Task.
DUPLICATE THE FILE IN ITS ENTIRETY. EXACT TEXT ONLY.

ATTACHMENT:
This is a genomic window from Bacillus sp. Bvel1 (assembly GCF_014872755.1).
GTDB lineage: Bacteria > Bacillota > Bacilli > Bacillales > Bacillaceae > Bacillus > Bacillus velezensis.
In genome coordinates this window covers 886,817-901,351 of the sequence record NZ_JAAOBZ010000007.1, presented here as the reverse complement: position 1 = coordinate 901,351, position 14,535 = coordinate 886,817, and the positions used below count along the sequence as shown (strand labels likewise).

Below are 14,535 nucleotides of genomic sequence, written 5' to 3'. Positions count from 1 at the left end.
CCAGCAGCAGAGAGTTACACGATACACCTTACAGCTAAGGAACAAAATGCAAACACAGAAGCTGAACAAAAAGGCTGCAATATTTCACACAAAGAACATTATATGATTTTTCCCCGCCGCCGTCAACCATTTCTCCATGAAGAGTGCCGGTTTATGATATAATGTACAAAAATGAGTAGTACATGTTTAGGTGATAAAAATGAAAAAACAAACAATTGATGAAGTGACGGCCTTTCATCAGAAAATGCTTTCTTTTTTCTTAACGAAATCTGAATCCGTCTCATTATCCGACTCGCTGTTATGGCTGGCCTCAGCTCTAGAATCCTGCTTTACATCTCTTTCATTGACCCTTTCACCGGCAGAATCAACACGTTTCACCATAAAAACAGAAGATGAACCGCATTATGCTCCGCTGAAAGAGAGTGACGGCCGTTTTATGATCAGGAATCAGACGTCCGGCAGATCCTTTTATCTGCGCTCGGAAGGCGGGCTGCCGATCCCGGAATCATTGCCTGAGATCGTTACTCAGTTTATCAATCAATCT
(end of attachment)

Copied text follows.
This is a genomic window from Bacillus sp. Bvel1 (assembly GCF_014872755.1).
GTDB lineage: Bacteria > Bacillota > Bacilli > Bacillales > Bacillaceae > Bacillus > Bacillus velezensis.
In genome coordinates this window covers 886,817-901,351 of the sequence record NZ_JAAOBZ010000007.1, presented here as the reverse complement: position 1 = coordinate 901,351, position 14,535 = coordinate 886,817, and the positions used below count along the sequence as shown (strand labels likewise).

Below are 14,535 nucleotides of genomic sequence, written 5' to 3'. Positions count from 1 at the left end.
CCAGCAGCAGAGAGTTACACGATACACCTTACAGCTAAGGAACAAAATGCAAACACAGAAGCTGAACAAAAAGGCTGCAATATTTCACACAAAGAACATTATATGATTTTTCCCCGCCGCCGTCAACCATTTCTCCATGAAGAGTGCCGGTTTATGATATAATGTACAAAAATGAGTAGTACATGTTTAGGTGATAAAAATGAAAAAACAAACAATTGATGAAGTGACGGCCTTTCATCAGAAAATGCTTTCTTTTTTCTTAACGAAATCTGAATCCGTCTCATTATCCGACTCGCTGTTATGGCTGGCCTCAGCTCTAGAATCCTGCTTTACATCTCTTTCATTGACCCTTTCACCGGCAGAATCAACACGTTTCACCATAAAAACAGAAGATGAACCGCATTATGCTCCGCTGAAAGAGAGTGACGGCCGTTTTATGATCAGGAATCAGACGTCCGGCAGATCCTTTTATCTGCGCTCGGAAGGCGGGCTGCCGATCCCGGAATCATTGCCTGAGATCGTTACTCAGTTTATCAATCAATCT